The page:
Campaign 2012: Amendment Would Cut Pay of Alabama Legislators

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By Jessica Gertler

You have a chance to cut the pay of Alabama legislators. On the November ballot, you'll find a constitutional amendment proposal that would slash lawmakers' pay by around $8,000 and keep them from automatically getting a cost-of-living raise.

In 2007, lawmakers passed a 61 percent pay raise, and it's continued to leave many people outraged.

Some voters CBS 8 News spoke with say they will be heading to the polls in November to make sure this amendment passes.

As it stands, an Alabama lawmaker's pay averages $53,338 a year.

"It's too much money. A lot of them have second jobs already. They are not really doing their job in the state house," says Timothy Smith, an Alabama voter.

In 2007, Lawmakers approved a 61 percent raise, which added more than $16,000 a year to their pay check.

But come November, Alabamians can repeal that bill.  If they vote "yes" on the Pay Cut Amendment, lawmakers would take around an $8,000 pay cut, and will no longer be able to vote on their own pay. Any change would require a vote by the people.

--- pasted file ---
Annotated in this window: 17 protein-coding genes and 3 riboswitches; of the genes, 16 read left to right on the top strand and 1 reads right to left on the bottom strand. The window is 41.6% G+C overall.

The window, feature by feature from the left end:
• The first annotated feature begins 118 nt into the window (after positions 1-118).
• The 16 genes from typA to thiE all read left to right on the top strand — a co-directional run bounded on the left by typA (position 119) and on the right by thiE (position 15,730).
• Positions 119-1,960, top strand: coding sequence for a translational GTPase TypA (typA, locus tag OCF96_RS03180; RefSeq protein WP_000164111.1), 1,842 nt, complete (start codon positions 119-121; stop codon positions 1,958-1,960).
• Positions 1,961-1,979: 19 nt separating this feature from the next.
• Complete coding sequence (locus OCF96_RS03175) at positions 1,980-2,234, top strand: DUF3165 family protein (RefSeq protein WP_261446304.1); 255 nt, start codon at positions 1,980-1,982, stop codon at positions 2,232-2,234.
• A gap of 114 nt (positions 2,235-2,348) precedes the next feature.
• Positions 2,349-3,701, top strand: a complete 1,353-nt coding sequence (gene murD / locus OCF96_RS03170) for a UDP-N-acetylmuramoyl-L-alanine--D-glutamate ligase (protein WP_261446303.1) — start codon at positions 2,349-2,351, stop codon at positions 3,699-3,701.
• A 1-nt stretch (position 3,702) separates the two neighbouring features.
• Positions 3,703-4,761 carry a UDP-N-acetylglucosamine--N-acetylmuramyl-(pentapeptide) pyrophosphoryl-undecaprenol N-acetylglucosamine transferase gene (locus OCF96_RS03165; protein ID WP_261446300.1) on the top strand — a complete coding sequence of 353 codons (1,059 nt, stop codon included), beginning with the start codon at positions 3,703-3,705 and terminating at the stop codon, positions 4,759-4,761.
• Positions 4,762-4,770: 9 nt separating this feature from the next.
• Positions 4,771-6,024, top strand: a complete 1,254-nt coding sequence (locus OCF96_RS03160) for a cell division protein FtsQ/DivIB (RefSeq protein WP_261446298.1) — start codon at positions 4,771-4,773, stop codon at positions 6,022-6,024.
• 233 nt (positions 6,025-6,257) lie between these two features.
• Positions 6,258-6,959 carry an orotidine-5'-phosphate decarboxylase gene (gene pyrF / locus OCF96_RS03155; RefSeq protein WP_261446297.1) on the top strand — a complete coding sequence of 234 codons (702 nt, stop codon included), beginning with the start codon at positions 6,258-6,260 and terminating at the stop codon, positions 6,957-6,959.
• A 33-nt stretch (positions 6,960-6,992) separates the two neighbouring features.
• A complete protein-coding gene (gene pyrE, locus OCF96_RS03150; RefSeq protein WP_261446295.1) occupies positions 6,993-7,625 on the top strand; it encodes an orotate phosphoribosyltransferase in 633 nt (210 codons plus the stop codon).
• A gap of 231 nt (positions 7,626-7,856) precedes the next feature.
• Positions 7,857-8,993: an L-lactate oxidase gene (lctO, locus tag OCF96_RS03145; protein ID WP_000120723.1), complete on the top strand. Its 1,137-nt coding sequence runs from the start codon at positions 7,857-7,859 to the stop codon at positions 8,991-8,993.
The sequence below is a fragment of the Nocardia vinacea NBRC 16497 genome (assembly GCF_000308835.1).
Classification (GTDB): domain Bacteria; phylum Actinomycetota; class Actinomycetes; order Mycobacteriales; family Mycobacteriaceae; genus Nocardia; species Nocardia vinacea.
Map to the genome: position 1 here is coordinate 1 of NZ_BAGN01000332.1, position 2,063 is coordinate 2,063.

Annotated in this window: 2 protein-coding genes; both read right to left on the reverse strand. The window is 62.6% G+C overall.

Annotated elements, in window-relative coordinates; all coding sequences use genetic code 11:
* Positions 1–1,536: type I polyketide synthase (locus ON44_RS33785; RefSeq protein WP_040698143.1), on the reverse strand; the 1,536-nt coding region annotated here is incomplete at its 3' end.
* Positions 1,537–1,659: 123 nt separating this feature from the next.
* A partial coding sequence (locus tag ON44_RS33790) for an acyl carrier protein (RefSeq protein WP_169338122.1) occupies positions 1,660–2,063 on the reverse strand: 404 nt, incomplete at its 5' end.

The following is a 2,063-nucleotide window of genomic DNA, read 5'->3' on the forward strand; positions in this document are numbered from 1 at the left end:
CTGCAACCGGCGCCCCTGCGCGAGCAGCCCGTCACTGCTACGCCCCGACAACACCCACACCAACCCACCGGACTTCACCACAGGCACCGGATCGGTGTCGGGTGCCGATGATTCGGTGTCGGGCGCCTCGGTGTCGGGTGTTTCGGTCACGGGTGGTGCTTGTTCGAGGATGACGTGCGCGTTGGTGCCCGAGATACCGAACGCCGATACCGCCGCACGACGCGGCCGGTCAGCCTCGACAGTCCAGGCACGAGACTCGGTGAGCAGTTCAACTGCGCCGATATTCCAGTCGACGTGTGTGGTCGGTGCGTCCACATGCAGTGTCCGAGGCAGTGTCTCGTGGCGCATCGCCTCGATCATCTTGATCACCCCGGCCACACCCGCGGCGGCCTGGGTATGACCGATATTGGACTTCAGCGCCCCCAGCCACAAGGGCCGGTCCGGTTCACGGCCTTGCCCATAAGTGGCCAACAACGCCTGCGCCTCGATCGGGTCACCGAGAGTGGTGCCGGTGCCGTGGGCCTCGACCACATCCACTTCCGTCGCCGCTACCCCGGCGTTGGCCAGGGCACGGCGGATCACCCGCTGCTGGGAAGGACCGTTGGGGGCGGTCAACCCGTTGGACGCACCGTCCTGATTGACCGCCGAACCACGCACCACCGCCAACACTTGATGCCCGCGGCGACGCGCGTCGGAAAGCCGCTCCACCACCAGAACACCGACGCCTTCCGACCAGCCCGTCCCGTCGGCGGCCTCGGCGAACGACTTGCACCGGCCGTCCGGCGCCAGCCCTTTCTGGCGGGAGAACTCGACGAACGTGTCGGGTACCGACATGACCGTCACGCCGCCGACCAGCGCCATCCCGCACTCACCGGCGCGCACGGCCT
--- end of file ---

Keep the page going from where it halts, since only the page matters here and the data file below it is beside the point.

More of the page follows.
"Yes! I vote yes. Definitely!" says Smith.

Senator Bryan Taylor of Prattville co-founded the proposed amendment. He says the new system would tie legislative pay to the state's median household income.

"If Alabamians are doing well and incomes are going up in this state then lawmakers share that success. But if income is going down like it has in the last few years, lawmakers will get a pay cut automatically," Taylor says.

CBS 8 News Political Analyst Steve Flowers says voters are still upset over the 2007 bill, and have been looking for a way to change it.

"So what folks are voting on is the amendment to reduce legislatures pay, keep them from doing it again, and keep them from doing it by voice vote. I think it will pass," says Flowers.

Lawmaker's travel expenses would also change. Legislators would receive the same travel reimbursement as state employees.

If this proposal passes, it would take effect in 2014.

Some legislators have refused to accept the automatic cost-of-living increase.  Sixty nine lawmakers declined it, and 35 accepted it.

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